Short Question (quote) "Does this mean all the axioms above are not applicable to classes? Then what shall the actions on classes be restrict to?"

Short Answer

Yes, all of the axioms of ZFC are not applicable to classes. This is because the axioms are only interested in sets; i.e. not proper classes.

Think of classes as the collection of sets which satisfy a given formula. The "actions on classes" you speak of is essentially "logic manipulation of formulas"

Long Answer: Restricted Comprehension vs Unrestricted Comprehension

The axiom that's closely related to the notion of classes is the "axiom of specification" which you can describe as "restricted comprehension" because it's only when we're given a set that we can apply a formula to restrict it down to the elements that satisfy the formula.

This is opposed to restricting the class of all sets "$\{x:x=x\}$" to those which satisfy a given formula "$\{ x:\phi(x) \}$"; i.e. unrestricted comprehension.

Brief review (I'm assuming you know what a general formula is in the context of first-order languages; my definition below may seem to be circular, but I don't want to have to formally define "formula" as opposed to "formula in Set Theory"):

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You could describe classes by a single "meta-axiom." Keep in mind that in Set Theory the domain of discourse is the collection of all sets (i.e. the axioms only refer to sets), but by introducing this new "meta-axiom" the domain of discourse is implicitly expanded to include classes; more concretely, the quantifiers $\exists$ and $\forall$ now range over classes as well as sets (Note: you're no longer in ZFC).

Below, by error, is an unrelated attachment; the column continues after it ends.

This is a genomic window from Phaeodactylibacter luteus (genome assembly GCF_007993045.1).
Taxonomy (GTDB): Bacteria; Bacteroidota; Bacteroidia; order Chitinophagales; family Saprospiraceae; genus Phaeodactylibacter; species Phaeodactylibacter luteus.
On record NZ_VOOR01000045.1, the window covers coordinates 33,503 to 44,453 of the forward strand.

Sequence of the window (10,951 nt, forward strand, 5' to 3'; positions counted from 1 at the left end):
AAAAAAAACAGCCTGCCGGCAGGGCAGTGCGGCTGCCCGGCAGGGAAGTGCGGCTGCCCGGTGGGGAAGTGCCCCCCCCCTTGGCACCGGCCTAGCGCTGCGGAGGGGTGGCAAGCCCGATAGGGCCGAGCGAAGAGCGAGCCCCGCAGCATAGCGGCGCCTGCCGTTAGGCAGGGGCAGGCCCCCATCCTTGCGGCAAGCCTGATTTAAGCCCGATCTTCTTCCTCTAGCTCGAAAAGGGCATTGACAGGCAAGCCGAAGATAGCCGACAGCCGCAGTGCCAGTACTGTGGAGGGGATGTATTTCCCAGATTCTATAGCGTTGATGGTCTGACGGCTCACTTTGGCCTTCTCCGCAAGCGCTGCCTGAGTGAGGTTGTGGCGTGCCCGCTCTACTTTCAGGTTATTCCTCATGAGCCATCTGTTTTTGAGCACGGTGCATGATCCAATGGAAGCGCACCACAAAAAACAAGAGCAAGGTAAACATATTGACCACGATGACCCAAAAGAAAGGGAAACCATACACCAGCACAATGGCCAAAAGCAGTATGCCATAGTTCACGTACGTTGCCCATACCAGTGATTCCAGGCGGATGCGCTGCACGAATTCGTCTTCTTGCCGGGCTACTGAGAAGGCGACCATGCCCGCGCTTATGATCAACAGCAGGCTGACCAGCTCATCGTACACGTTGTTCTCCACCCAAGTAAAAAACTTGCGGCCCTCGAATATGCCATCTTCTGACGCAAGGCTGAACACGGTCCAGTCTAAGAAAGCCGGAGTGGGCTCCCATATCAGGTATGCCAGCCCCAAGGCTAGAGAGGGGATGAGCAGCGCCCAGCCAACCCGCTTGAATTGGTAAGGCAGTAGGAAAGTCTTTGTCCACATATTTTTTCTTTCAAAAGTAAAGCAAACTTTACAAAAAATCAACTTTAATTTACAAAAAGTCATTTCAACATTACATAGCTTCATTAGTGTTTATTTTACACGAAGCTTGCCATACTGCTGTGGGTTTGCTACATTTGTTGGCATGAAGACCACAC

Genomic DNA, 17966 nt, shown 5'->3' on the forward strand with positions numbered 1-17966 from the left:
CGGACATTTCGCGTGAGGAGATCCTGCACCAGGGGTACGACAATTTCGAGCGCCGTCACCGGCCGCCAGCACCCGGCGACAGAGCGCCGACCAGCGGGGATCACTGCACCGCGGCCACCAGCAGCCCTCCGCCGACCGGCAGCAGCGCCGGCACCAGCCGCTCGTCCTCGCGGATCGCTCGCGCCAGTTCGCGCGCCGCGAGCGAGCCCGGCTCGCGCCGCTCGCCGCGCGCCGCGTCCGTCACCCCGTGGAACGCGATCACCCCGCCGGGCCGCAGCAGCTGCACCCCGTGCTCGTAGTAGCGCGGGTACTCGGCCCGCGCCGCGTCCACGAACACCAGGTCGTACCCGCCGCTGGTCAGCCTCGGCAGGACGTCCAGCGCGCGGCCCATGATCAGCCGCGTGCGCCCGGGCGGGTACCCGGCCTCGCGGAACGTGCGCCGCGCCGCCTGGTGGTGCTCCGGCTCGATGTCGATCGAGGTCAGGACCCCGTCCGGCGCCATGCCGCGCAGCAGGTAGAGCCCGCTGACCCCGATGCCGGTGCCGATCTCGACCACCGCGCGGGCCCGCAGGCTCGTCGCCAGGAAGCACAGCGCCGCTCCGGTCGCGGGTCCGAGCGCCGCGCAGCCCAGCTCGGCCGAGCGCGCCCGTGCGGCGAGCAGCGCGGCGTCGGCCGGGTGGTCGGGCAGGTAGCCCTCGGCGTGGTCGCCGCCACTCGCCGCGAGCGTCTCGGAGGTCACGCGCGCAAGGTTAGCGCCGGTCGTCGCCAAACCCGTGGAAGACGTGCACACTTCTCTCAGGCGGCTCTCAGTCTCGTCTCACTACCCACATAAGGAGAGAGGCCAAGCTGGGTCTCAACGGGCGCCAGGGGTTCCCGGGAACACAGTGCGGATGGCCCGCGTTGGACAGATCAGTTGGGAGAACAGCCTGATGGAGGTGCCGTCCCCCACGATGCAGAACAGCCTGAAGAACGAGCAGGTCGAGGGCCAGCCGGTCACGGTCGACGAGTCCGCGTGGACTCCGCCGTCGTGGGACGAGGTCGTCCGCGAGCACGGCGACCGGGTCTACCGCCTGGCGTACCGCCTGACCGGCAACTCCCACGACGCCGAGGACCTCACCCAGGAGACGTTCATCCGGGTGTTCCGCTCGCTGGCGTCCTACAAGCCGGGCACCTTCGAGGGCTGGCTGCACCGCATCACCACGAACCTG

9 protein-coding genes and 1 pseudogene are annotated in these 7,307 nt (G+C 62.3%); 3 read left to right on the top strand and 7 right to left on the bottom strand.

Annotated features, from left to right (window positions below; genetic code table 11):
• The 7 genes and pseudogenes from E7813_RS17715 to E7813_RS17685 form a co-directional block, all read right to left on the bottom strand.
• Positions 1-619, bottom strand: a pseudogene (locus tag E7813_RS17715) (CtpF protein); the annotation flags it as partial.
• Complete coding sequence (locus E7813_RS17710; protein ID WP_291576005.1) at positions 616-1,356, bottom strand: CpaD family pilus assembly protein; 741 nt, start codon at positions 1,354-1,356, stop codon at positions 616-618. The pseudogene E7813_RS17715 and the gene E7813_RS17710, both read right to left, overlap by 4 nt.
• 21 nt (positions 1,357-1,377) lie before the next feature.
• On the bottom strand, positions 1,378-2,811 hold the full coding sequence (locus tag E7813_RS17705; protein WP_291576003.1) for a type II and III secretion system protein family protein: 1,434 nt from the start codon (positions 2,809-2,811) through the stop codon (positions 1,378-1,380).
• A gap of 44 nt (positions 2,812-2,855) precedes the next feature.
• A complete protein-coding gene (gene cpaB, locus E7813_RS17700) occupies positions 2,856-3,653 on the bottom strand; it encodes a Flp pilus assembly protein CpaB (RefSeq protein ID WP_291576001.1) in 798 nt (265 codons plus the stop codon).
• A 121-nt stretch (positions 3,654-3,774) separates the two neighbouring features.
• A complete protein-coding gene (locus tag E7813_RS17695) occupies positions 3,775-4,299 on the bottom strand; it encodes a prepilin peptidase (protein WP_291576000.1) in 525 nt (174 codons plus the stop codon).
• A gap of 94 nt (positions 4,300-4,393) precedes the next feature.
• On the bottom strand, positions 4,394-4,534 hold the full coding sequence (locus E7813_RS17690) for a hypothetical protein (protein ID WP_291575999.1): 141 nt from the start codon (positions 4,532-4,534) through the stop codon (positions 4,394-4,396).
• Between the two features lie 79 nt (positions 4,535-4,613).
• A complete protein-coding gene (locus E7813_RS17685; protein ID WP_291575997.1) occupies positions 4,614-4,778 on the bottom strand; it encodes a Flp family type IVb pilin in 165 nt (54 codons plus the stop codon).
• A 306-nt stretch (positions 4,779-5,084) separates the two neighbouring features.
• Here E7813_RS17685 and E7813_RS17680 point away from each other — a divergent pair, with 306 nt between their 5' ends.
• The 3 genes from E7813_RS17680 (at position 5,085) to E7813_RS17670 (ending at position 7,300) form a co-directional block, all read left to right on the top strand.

Meta-Axiom Class Comprehension For each formula $\phi(x)$, there exists a class whose elements are exactly those sets $x$ such that $\phi(x)$ holds: $$\forall v_1,\ldots,v_n\exists C\forall X\Big[X \text{ is a set}\Rightarrow [X\in C\Leftrightarrow \psi(X,v_1,\ldots,v_n)]\Big].$$

Remarks: This answer I propose is not explicitly stated in any Set Theory text I have read. Instead, I understood it implicitly by the purpose of axioms to begin with. It all started with Bertrand Russell's Paradox that "There exists no set of all sets." In other words, we're forced to restrict our comprehension of sets to that of the axiom of specification. To remediate our restricted comprehension we introduce more axioms that state which sets exist.

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    $\begingroup$ Your "meta-axiom" at the end is exactly the class comprehension axiom of Morse-Kelley set theory. $\endgroup$ – Henning Makholm Sep 12 '15 at 10:50

Difference of sets and classes is that you have no restriction as to how big a class can be.Namely the weaker version of comprehension axiom holds and enables you to collect all objects with some property into one class,while that is not possible with sets.

For example there is class of all ordinals but there no set of all ordinals because it would lead to contradiction according to Burali-Forti theorem.

Another example is set of all sets.While there is no set of all sets,there is a class of all sets.

All axioms that hold in ZFC also hold in NBG(Neumann–Bernays–Gödel) set theory where classes are accepted as first level objects.

Also accepting classes in ZFC so that you dont have to mess with formulas is very possitive abuse of concepts because it enables you to state some generalities about ordinals in simple manner.